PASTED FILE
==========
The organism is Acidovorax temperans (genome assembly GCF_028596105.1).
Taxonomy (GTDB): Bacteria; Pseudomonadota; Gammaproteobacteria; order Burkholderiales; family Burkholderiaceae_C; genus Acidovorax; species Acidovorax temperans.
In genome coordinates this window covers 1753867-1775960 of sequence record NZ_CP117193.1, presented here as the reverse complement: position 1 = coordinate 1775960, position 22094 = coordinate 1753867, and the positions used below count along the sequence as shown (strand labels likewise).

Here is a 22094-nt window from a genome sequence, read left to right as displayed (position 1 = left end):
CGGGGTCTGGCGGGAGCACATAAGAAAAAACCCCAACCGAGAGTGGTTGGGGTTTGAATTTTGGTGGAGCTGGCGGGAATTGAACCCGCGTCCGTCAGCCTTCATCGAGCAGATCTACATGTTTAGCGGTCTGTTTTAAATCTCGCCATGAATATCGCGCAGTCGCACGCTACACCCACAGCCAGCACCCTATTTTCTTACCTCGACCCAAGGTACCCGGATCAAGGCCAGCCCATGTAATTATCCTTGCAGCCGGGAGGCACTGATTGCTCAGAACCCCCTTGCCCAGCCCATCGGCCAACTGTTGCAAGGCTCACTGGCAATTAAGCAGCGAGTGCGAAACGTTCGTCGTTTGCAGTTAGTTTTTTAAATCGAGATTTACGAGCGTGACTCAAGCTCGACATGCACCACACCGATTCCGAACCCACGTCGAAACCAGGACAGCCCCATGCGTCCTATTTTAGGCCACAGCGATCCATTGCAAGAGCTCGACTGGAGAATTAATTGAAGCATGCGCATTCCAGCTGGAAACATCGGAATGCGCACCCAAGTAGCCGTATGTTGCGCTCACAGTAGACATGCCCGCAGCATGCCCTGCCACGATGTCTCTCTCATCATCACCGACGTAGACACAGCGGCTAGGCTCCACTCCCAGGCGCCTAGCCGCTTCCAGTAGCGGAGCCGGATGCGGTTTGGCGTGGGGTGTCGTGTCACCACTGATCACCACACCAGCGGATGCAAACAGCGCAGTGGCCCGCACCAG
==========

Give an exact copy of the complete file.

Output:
The organism is Acidovorax temperans (genome assembly GCF_028596105.1).
Taxonomy (GTDB): Bacteria; Pseudomonadota; Gammaproteobacteria; order Burkholderiales; family Burkholderiaceae_C; genus Acidovorax; species Acidovorax temperans.
In genome coordinates this window covers 1753867-1775960 of sequence record NZ_CP117193.1, presented here as the reverse complement: position 1 = coordinate 1775960, position 22094 = coordinate 1753867, and the positions used below count along the sequence as shown (strand labels likewise).

Here is a 22094-nt window from a genome sequence, read left to right as displayed (position 1 = left end):
CGGGGTCTGGCGGGAGCACATAAGAAAAAACCCCAACCGAGAGTGGTTGGGGTTTGAATTTTGGTGGAGCTGGCGGGAATTGAACCCGCGTCCGTCAGCCTTCATCGAGCAGATCTACATGTTTAGCGGTCTGTTTTAAATCTCGCCATGAATATCGCGCAGTCGCACGCTACACCCACAGCCAGCACCCTATTTTCTTACCTCGACCCAAGGTACCCGGATCAAGGCCAGCCCATGTAATTATCCTTGCAGCCGGGAGGCACTGATTGCTCAGAACCCCCTTGCCCAGCCCATCGGCCAACTGTTGCAAGGCTCACTGGCAATTAAGCAGCGAGTGCGAAACGTTCGTCGTTTGCAGTTAGTTTTTTAAATCGAGATTTACGAGCGTGACTCAAGCTCGACATGCACCACACCGATTCCGAACCCACGTCGAAACCAGGACAGCCCCATGCGTCCTATTTTAGGCCACAGCGATCCATTGCAAGAGCTCGACTGGAGAATTAATTGAAGCATGCGCATTCCAGCTGGAAACATCGGAATGCGCACCCAAGTAGCCGTATGTTGCGCTCACAGTAGACATGCCCGCAGCATGCCCTGCCACGATGTCTCTCTCATCATCACCGACGTAGACACAGCGGCTAGGCTCCACTCCCAGGCGCCTAGCCGCTTCCAGTAGCGGAGCCGGATGCGGTTTGGCGTGGGGTGTCGTGTCACCACTGATCACCACACCAGCGGATGCAAACAGCGCAGTGGCCCGCACCAG